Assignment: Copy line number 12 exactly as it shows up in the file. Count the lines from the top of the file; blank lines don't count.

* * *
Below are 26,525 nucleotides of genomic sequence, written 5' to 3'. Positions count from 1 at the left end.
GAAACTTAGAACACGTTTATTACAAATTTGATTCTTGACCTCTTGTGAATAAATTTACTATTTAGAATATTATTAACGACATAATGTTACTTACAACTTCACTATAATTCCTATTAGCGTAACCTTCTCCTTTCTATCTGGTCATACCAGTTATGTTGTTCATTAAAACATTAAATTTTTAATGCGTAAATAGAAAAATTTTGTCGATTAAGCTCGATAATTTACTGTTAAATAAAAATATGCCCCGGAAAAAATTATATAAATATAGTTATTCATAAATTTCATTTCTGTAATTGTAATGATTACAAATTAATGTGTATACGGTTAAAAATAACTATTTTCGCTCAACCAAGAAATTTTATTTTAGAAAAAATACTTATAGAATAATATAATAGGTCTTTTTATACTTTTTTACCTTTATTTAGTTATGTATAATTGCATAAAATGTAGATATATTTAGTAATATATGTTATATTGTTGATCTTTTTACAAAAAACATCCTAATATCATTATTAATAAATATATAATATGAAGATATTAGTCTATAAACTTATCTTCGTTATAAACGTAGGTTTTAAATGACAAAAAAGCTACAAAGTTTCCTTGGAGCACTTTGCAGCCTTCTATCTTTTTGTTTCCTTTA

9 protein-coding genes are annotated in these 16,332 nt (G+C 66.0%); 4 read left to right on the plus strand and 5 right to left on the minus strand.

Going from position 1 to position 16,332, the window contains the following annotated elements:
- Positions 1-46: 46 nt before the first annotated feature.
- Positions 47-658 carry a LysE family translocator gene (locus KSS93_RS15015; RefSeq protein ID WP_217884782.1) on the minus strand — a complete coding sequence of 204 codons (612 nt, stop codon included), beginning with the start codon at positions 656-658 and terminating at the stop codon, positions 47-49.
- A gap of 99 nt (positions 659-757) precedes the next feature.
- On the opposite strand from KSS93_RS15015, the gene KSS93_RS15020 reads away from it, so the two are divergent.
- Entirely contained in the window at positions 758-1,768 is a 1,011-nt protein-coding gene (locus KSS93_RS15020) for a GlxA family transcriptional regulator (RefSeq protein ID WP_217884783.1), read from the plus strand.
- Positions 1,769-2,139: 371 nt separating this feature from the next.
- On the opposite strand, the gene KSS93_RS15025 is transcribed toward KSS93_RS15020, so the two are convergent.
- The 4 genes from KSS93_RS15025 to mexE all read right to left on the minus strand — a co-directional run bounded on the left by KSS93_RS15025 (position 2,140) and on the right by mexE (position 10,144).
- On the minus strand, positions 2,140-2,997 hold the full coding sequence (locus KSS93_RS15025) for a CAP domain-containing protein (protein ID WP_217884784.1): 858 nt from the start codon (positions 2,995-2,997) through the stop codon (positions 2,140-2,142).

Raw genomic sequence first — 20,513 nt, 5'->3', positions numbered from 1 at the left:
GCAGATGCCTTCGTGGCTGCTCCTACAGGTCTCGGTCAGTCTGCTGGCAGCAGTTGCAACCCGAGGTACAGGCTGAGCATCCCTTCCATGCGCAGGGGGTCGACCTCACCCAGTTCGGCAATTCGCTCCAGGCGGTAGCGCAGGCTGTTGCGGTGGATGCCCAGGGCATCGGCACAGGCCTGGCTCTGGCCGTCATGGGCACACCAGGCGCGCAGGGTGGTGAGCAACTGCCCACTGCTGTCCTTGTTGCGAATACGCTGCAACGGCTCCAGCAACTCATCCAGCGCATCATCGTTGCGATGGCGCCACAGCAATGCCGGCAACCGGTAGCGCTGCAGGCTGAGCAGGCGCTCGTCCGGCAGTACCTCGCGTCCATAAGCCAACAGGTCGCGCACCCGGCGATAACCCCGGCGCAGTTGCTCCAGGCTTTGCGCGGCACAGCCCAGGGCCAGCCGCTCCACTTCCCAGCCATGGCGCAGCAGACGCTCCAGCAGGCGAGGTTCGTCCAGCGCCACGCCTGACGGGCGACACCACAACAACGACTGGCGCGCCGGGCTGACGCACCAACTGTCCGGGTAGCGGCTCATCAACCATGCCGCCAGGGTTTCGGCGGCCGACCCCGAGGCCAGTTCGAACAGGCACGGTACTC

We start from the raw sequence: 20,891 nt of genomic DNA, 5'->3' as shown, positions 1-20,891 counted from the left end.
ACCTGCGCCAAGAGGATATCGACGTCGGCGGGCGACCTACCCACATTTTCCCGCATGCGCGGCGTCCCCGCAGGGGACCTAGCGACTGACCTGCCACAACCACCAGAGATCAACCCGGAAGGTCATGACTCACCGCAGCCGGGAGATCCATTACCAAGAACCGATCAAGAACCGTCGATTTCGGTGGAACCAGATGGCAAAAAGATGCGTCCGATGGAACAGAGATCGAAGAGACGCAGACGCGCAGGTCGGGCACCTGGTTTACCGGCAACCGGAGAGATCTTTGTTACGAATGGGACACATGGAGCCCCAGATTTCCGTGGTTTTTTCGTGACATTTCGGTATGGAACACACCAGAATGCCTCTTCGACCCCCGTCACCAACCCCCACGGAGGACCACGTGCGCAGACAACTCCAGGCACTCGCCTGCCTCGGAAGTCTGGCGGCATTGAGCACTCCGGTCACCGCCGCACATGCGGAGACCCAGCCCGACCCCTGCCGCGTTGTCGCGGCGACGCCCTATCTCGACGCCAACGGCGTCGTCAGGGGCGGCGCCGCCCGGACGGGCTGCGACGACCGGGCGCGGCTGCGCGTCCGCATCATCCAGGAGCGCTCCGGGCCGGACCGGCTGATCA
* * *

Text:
- The 4 genes from KSS93_RS15025 to mexE all read right to left on the minus strand — a co-directional run bounded on the left by KSS93_RS15025 (position 2,140) and on the right by mexE (position 10,144).